Tuesday, June 30, 2009

Doña Maria's Gorditas

Editor's note: The following is a post from Chris - yes, Chris! Enjoy. :)

Put them in the column of things I will miss about Mexico, along with balloon sellers in public squares and sprawling tianguis selling everything from herbs and fish to Hollister tees and American Eagle polo shirts. Doña María and three of her daughters and daughters-in-law (cuñadas in Spanish, for once shorter than the English expression) sell gorditas outside her house five days a week. Gorditas are kin to tacos, thick baked corn patties sliced open and filled with stewed guisados of beans, potatoes, pork rind, or sliced chiles or nopales (cactus) prepared ahead of time and scooped into the steaming hot corn pocket. Doña María’s gorditas are extra special because she places her griddle, or comal, over a wood fire, and after the gorditas are cooked on the griddle, they get a few seconds rest in the coals and pick up a smoky flavor. Generally consumed with a cold bottle of coke purchased from the neighbor next door, these are a heavenly meal and make up what Mexicans call almuerzo, a late breakfast, sometimes a second breakfast, eaten around 11 or 12 to stave off hunger until it’s time for the main meal of the day at 3 pm.

I met Doña María one of the first days I was in San Juan. The priest who agreed to show me around town and introduce me to people had thought of her as someone who would have memories of religious practices in the 1940s. She looks like the stereotype of a Mexican grandmother while she works, an ironed checked apron over an equally spotless flowered dress, and a black rebozo, or shawl, over her hair. I went today to say goodbye to her, an awkward proposition because we don’t have much to chat about. Our lives are so completely different that neither of us quite knows what to ask the other, and she is not an overly talkative woman. But when I saw her, she jumped out of her seat and offered me something to eat. I protested, but took her chair upon her insistence. We exchanged pleasantries and then she bustled away.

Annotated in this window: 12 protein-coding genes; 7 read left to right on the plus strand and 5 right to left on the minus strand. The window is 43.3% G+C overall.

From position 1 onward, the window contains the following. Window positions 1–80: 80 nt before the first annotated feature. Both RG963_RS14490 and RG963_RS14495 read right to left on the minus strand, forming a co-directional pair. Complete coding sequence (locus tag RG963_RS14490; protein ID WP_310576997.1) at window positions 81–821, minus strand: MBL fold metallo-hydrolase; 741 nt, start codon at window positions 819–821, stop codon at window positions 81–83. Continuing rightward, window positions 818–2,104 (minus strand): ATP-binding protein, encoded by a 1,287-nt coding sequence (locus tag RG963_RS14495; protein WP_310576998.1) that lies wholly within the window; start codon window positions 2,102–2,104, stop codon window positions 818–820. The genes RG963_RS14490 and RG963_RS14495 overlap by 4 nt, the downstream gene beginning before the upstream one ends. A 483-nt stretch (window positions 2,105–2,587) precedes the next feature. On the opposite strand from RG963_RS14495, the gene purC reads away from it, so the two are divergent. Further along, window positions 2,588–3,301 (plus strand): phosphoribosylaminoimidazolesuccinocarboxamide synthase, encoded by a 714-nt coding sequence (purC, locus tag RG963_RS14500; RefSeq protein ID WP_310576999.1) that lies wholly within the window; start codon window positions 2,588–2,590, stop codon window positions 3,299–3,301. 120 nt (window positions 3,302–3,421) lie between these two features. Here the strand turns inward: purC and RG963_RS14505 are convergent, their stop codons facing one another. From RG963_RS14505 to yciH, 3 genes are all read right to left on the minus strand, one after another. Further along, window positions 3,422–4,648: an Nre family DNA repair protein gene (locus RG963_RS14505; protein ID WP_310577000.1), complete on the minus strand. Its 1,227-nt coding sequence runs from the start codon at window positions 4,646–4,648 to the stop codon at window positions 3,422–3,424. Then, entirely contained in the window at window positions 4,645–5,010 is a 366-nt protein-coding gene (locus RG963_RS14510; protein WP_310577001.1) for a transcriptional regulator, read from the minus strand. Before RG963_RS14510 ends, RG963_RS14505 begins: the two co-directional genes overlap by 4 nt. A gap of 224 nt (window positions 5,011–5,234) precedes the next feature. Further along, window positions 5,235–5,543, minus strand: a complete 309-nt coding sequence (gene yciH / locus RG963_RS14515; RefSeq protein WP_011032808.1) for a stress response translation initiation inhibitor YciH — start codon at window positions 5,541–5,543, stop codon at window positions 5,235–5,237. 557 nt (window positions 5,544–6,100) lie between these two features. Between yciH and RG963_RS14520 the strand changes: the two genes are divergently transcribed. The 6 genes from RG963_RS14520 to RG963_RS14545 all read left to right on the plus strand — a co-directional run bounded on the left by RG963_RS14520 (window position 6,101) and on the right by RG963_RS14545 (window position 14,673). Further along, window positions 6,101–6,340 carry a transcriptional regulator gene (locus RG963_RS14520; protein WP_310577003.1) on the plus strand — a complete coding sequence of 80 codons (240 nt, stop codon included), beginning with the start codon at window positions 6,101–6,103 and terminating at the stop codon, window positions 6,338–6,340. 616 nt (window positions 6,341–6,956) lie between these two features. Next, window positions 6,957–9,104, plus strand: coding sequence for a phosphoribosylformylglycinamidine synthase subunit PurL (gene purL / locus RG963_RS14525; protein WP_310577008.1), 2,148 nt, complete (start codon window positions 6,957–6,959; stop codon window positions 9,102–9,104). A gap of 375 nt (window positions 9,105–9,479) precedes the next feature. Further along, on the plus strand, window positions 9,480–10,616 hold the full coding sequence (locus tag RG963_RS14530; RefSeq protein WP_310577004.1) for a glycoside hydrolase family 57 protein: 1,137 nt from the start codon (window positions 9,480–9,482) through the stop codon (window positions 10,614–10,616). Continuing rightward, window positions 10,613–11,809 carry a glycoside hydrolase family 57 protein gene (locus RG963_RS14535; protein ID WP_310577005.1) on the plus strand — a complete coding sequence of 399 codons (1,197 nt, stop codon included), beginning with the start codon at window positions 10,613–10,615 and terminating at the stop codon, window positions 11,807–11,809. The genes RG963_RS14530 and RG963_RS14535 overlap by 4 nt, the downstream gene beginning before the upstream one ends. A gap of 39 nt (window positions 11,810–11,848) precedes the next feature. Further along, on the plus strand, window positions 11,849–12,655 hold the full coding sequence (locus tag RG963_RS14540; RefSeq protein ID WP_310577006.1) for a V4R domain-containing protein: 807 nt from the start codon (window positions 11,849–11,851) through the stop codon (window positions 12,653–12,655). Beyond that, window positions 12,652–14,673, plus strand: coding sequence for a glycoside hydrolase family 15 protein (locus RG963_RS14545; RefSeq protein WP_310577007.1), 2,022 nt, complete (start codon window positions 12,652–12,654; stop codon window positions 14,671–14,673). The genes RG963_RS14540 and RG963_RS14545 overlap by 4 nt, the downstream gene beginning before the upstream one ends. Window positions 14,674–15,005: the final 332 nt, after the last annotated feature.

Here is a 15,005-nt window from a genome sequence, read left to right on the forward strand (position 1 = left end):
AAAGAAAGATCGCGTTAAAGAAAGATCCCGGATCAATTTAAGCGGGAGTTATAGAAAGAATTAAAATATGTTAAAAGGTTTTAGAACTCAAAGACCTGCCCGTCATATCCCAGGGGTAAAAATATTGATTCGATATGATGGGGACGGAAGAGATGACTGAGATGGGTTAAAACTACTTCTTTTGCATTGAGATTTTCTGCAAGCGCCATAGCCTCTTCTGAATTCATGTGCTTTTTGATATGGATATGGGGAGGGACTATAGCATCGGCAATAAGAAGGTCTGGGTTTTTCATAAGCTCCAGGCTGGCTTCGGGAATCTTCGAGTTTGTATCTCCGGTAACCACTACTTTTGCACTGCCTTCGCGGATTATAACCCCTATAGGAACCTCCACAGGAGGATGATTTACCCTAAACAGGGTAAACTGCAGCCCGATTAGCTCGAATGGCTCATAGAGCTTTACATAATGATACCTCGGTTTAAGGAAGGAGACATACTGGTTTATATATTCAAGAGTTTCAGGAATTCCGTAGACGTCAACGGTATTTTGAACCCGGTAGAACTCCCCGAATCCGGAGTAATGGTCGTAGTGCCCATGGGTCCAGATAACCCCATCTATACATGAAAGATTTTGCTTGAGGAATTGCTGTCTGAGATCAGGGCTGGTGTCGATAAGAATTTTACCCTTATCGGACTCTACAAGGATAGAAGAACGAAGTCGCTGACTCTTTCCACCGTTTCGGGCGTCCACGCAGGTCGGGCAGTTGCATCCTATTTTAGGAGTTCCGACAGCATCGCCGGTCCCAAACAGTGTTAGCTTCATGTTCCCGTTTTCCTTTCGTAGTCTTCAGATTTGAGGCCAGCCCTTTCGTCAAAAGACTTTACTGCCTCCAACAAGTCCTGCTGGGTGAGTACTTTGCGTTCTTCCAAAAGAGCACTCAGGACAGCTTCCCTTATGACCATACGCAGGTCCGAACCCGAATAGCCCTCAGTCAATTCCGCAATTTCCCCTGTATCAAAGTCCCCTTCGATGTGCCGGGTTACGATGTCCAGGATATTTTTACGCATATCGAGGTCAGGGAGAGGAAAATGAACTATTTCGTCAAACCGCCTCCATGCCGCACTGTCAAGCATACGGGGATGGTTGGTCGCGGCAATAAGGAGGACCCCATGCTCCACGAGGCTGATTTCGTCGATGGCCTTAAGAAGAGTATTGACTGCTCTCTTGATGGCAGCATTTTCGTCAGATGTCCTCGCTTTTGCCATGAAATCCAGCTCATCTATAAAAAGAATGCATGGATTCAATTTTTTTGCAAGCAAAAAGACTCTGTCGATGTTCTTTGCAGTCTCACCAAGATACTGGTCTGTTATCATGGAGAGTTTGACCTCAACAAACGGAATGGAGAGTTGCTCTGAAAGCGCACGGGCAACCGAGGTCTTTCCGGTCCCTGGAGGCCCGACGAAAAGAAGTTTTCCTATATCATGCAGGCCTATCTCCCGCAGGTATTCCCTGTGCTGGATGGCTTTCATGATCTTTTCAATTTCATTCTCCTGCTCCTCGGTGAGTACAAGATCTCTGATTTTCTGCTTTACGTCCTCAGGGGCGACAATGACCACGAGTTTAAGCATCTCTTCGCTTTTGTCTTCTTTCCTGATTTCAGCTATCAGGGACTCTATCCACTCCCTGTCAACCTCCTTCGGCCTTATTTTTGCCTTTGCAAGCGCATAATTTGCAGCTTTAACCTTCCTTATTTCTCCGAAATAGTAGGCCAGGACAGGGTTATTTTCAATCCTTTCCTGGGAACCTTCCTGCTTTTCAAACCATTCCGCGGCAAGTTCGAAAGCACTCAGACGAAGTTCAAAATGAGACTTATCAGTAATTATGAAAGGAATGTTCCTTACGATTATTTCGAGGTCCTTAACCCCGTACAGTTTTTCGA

With no one else to talk to, I eavesdropped on the conversation of the people sitting next to me. Doña María’s gordita establishment consists of a table with the guisados, the wood-fired comal, and ten or so plastic chairs standing against the wall of her house. The little patio is roofed with corrugated metal and shaded with an additional yard of brown cloth stretched out toward the street. The chairs are always full with people from the neighborhood, sitting and chatting while they eat. This means that even a stranger can get in on the conversation, and often the cooks join in as well – no one has their back turned to the other. So I timidly listened in as one lady described to another how she hasn’t been to visit her son in college yet in the next town over because she’s not exactly sure where it is and she doesn’t drive. And by the end of the half hour, I was laughing out loud to her story about her daughter’s response to the swine flu: “I told her don’t be kissing your boyfriend right now you don’t want to be catching anything.” “And she said, ‘I’m gonna kiss him anyway, and if one of us dies then we both will.’” When they took off, they bid me adios along with saying their farewells to their friends and neighbors. And I found that without really asking Doña María any questions beyond “how have you been” I had learned about old pets that she had had as a child that she had to leave when the moved to San Juan, about her husband’s love for birds, and how happy she was in the neighborhood – “such a friendly street, people sit outside to pass the time” as she joined in the conversation with her more talkative neighbors.

This was only the second time I had gone to eat gorditas at Doña María’s. I had been trying so hard to take advantage of my time in San Juan that I spent the time when I didn’t have scheduled appointments in the archives. Probably that’s the way it should be. I am here to work, after all. But I’m glad that I had a couple opportunities to sit and chat, eavesdrop on the neighbors and taste her delicious delicious handiwork. And it’s one more thing I’ll remember fondly from home about the time I’ve spent here in Mexico.

1 comment:

From Michigan with Love said...

Now there was a real post...I sit...awed...unable to find the words to describe such eloquents! :-) Bravo!